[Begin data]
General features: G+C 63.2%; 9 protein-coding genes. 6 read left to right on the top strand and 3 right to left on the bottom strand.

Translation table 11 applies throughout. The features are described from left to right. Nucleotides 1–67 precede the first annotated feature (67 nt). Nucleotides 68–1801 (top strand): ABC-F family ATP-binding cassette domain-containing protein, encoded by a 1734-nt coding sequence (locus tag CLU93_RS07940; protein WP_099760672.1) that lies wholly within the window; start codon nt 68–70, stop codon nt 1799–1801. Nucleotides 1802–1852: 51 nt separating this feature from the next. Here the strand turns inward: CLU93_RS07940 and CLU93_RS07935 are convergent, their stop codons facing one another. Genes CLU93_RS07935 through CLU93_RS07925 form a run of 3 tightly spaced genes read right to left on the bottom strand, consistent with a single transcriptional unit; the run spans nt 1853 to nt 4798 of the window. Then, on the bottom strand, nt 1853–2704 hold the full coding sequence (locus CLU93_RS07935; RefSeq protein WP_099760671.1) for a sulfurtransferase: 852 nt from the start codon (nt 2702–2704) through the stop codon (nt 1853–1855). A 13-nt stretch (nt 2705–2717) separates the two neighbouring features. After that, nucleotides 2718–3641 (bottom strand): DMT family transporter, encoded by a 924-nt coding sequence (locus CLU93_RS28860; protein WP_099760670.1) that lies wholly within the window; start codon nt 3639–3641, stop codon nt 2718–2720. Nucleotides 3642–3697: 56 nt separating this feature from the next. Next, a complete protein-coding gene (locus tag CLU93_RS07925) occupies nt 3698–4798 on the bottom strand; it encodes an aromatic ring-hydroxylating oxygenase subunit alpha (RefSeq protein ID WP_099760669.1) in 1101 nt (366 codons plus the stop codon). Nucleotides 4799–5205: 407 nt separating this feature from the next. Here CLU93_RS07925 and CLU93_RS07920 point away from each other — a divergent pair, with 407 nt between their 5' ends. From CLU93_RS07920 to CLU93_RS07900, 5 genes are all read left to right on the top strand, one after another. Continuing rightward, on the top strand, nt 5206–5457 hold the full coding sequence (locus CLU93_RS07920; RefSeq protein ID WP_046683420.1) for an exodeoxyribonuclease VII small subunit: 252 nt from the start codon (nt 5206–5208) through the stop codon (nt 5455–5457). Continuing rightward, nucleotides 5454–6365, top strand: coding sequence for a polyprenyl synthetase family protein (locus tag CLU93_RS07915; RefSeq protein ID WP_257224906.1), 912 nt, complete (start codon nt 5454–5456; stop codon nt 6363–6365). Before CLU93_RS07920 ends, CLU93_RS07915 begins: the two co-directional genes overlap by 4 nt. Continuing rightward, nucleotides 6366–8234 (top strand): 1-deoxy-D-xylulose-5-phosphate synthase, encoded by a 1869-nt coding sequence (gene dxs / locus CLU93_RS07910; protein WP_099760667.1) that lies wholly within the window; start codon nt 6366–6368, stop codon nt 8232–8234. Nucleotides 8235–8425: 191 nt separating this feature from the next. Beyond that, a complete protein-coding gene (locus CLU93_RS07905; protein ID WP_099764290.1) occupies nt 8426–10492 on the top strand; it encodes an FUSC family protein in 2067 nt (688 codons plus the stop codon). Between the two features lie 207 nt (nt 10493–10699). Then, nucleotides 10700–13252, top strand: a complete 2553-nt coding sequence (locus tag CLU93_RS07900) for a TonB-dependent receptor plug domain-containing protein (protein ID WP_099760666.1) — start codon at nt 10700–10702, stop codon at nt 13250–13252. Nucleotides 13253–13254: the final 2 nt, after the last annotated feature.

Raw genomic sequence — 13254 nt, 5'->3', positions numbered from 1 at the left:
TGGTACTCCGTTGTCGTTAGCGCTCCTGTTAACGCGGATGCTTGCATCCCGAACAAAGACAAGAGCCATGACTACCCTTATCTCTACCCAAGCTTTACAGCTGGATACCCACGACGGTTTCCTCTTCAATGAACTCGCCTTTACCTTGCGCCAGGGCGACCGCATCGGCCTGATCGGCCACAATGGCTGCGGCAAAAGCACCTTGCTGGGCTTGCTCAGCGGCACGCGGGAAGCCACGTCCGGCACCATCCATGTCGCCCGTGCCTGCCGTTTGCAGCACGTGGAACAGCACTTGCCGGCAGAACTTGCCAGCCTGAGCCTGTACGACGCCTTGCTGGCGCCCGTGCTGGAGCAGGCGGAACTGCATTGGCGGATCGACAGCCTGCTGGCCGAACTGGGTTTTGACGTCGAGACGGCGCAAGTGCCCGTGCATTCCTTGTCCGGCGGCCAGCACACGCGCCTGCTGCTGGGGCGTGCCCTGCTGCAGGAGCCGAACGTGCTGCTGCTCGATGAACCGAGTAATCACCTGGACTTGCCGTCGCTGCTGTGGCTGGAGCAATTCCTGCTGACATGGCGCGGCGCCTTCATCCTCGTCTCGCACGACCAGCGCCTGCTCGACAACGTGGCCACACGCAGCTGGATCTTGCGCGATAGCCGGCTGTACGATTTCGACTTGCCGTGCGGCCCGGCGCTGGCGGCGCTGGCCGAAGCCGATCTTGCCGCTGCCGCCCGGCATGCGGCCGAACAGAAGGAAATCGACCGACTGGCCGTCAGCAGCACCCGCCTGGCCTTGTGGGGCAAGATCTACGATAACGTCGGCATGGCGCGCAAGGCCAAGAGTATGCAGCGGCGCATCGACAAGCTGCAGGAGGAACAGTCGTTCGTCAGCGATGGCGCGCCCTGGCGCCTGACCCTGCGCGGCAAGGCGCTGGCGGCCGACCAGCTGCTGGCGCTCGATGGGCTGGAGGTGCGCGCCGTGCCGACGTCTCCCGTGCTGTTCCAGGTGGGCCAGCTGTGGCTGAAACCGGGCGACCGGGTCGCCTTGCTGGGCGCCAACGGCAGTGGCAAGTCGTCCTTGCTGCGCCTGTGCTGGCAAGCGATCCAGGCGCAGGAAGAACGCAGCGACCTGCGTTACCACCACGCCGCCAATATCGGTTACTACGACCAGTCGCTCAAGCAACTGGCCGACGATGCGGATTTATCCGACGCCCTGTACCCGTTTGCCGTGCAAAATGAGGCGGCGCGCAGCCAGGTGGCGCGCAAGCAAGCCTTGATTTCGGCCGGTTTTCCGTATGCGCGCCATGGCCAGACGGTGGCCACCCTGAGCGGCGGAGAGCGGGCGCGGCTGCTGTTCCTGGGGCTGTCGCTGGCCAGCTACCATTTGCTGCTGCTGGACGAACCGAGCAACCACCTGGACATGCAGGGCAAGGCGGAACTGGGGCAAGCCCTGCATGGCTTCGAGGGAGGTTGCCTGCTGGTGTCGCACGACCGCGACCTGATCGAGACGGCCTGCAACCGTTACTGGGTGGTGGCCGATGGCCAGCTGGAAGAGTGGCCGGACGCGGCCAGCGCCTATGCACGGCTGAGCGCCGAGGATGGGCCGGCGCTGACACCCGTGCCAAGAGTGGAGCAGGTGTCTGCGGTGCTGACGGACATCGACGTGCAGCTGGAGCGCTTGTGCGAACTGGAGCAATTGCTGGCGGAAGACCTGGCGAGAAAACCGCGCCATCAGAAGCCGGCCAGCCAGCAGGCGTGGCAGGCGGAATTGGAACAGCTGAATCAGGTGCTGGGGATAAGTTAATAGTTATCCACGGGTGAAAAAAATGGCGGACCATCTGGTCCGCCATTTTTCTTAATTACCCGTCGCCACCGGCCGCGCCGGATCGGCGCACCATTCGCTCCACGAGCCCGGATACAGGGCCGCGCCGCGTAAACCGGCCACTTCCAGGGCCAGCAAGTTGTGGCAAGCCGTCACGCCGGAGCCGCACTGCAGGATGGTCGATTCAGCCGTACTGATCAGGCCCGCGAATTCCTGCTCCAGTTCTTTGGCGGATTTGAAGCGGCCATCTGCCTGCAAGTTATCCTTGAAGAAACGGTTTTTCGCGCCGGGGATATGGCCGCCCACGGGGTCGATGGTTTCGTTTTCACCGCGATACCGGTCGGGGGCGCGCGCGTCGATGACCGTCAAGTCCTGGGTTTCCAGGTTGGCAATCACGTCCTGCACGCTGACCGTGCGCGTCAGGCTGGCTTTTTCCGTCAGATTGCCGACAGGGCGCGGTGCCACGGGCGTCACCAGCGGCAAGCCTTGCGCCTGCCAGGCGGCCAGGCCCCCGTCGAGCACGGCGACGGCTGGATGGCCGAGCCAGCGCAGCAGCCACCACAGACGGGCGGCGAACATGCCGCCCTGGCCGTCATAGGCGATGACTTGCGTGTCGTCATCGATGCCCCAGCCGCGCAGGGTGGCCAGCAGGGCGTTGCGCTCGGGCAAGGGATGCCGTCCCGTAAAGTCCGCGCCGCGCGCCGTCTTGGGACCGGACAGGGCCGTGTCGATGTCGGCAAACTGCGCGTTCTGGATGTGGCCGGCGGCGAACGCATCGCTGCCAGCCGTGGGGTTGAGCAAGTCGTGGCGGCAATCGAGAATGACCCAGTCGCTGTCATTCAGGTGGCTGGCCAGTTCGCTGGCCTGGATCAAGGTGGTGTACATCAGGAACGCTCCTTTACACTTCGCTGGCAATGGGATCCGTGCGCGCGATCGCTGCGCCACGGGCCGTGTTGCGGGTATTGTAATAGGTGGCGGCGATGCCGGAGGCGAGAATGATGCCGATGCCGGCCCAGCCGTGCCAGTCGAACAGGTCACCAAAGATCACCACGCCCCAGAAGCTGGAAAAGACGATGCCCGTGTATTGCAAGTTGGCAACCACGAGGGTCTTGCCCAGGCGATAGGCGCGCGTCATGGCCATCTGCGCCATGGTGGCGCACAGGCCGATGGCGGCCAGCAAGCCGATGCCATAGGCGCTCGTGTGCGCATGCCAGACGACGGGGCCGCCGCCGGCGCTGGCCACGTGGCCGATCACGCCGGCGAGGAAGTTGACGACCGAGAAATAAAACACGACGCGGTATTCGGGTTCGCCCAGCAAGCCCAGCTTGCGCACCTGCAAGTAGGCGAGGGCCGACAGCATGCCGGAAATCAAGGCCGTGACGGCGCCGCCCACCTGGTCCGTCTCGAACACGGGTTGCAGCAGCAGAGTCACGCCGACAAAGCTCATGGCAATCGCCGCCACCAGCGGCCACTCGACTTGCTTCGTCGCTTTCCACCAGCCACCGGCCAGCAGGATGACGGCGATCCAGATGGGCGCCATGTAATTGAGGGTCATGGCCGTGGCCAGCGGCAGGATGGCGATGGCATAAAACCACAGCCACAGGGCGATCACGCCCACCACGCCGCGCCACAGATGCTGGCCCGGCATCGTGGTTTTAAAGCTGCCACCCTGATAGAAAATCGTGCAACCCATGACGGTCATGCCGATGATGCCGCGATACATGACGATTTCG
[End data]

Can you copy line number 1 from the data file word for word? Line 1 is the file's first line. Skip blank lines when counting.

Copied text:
General features: G+C 63.2%; 9 protein-coding genes. 6 read left to right on the top strand and 3 right to left on the bottom strand.